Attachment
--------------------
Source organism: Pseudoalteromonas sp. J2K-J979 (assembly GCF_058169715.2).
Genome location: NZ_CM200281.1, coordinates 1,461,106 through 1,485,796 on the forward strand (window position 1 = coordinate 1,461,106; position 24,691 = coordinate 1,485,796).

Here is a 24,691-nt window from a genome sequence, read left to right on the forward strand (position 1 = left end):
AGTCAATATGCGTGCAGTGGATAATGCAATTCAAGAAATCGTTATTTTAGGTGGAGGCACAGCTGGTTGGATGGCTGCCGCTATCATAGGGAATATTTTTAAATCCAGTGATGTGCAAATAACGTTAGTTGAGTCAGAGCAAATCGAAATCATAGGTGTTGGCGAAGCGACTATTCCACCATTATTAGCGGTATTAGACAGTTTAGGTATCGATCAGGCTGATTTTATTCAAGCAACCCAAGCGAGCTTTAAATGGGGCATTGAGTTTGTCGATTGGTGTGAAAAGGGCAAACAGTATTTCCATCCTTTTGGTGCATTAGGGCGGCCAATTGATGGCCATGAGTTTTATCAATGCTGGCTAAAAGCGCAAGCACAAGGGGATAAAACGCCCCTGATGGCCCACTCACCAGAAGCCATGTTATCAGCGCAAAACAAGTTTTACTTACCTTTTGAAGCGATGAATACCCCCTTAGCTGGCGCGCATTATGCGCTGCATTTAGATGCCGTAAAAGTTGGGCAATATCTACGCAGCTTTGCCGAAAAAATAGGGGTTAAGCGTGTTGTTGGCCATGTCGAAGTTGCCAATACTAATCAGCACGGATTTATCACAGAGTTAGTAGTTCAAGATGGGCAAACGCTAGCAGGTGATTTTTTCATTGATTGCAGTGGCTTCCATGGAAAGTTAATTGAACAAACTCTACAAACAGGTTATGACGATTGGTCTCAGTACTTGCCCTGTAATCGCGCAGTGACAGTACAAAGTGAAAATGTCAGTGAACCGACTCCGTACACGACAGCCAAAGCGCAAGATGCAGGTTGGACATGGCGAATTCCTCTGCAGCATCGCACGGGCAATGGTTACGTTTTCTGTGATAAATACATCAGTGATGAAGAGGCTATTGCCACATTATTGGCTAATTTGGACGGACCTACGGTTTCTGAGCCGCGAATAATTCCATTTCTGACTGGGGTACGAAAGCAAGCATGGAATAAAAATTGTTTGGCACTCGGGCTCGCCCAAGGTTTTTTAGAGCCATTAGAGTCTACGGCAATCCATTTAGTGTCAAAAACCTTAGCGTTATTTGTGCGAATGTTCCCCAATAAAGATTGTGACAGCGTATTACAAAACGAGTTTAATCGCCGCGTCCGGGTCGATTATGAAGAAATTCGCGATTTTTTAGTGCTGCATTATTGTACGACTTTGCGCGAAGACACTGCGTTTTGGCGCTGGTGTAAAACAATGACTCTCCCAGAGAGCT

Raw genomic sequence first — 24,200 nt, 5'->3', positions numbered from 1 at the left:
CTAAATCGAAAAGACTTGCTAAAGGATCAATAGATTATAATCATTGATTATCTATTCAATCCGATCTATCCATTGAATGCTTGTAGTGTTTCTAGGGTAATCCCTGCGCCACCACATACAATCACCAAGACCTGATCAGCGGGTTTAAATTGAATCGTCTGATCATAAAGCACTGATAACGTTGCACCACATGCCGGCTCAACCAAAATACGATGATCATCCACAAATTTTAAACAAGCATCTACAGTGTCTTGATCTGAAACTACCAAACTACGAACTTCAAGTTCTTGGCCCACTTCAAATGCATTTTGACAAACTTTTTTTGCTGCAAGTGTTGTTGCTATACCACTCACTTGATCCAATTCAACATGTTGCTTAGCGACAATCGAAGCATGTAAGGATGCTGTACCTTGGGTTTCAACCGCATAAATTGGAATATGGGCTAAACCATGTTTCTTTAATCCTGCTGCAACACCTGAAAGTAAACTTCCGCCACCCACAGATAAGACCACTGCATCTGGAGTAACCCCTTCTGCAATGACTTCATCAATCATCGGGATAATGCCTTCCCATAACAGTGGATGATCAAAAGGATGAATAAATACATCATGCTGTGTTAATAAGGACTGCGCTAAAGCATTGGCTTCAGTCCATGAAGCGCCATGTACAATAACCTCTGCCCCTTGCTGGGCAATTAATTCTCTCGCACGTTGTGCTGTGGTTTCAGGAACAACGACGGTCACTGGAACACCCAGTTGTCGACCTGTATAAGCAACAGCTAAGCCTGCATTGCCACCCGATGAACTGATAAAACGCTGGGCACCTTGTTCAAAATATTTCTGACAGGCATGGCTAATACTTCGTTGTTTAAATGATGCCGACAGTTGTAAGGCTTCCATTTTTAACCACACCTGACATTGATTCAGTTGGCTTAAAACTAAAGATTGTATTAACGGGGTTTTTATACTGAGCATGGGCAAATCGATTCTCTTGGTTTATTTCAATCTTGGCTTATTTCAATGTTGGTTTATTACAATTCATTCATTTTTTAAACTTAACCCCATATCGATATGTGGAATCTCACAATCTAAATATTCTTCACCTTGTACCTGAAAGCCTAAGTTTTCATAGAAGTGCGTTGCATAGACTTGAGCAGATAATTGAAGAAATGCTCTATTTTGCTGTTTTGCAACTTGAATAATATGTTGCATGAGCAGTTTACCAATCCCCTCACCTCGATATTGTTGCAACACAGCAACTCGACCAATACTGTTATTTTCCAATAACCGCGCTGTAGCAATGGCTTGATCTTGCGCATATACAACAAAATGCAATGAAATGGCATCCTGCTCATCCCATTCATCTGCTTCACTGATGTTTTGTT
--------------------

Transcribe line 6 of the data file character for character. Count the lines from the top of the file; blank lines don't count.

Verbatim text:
CTAAATCGAAAAGACTTGCTAAAGGATCAATAGATTATAATCATTGATTATCTATTCAATCCGATCTATCCATTGAATGCTTGTAGTGTTTCTAGGGTAATCCCTGCGCCACCACATACAATCACCAAGACCTGATCAGCGGGTTTAAATTGAATCGTCTGATCATAAAGCACTGATAACGTTGCACCACATGCCGGCTCAACCAAAATACGATGATCATCCACAAATTTTAAACAAGCATCTACAGTGTCTTGATCTGAAACTACCAAACTACGAACTTCAAGTTCTTGGCCCACTTCAAATGCATTTTGACAAACTTTTTTTGCTGCAAGTGTTGTTGCTATACCACTCACTTGATCCAATTCAACATGTTGCTTAGCGACAATCGAAGCATGTAAGGATGCTGTACCTTGGGTTTCAACCGCATAAATTGGAATATGGGCTAAACCATGTTTCTTTAATCCTGCTGCAACACCTGAAAGTAAACTTCCGCCACCCACAGATAAGACCACTGCATCTGGAGTAACCCCTTCTGCAATGACTTCATCAATCATCGGGATAATGCCTTCCCATAACAGTGGATGATCAAAAGGATGAATAAATACATCATGCTGTGTTAATAAGGACTGCGCTAAAGCATTGGCTTCAGTCCATGAAGCGCCATGTACAATAACCTCTGCCCCTTGCTGGGCAATTAATTCTCTCGCACGTTGTGCTGTGGTTTCAGGAACAACGACGGTCACTGGAACACCCAGTTGTCGACCTGTATAAGCAACAGCTAAGCCTGCATTGCCACCCGATGAACTGATAAAACGCTGGGCACCTTGTTCAAAATATTTCTGACAGGCATGGCTAATACTTCGTTGTTTAAATGATGCCGACAGTTGTAAGGCTTCCATTTTTAACCACACCTGACATTGATTCAGTTGGCTTAAAACTAAAGATTGTATTAACGGGGTTTTTATACTGAGCATGGGCAAATCGATTCTCTTGGTTTATTTCAATCTTGGCTTATTTCAATGTTGGTTTATTACAATTCATTCATTTTTTAAACTTAACCCCATATCGATATGTGGAATCTCACAATCTAAATATTCTTCACCTTGTACCTGAAAGCCTAAGTTTTCATAGAAGTGCGTTGCATAGACTTGAGCAGATAATTGAAGAAATGCTCTATTTTGCTGTTTTGCAACTTGAATAATATGTTGCATGAGCAGTTTACCAATCCCCTCACCTCGATATTGTTGCAACACAGCAACTCGACCAATACTGTTATTTTCCAATAACCGCGCTGTAGCAATGGCTTGATCTTGCGCATATACAACAAAATGCAATGAAATGGCATCCTGCTCATCCCATTCATCTGCTTCACTGATGTTTTGTT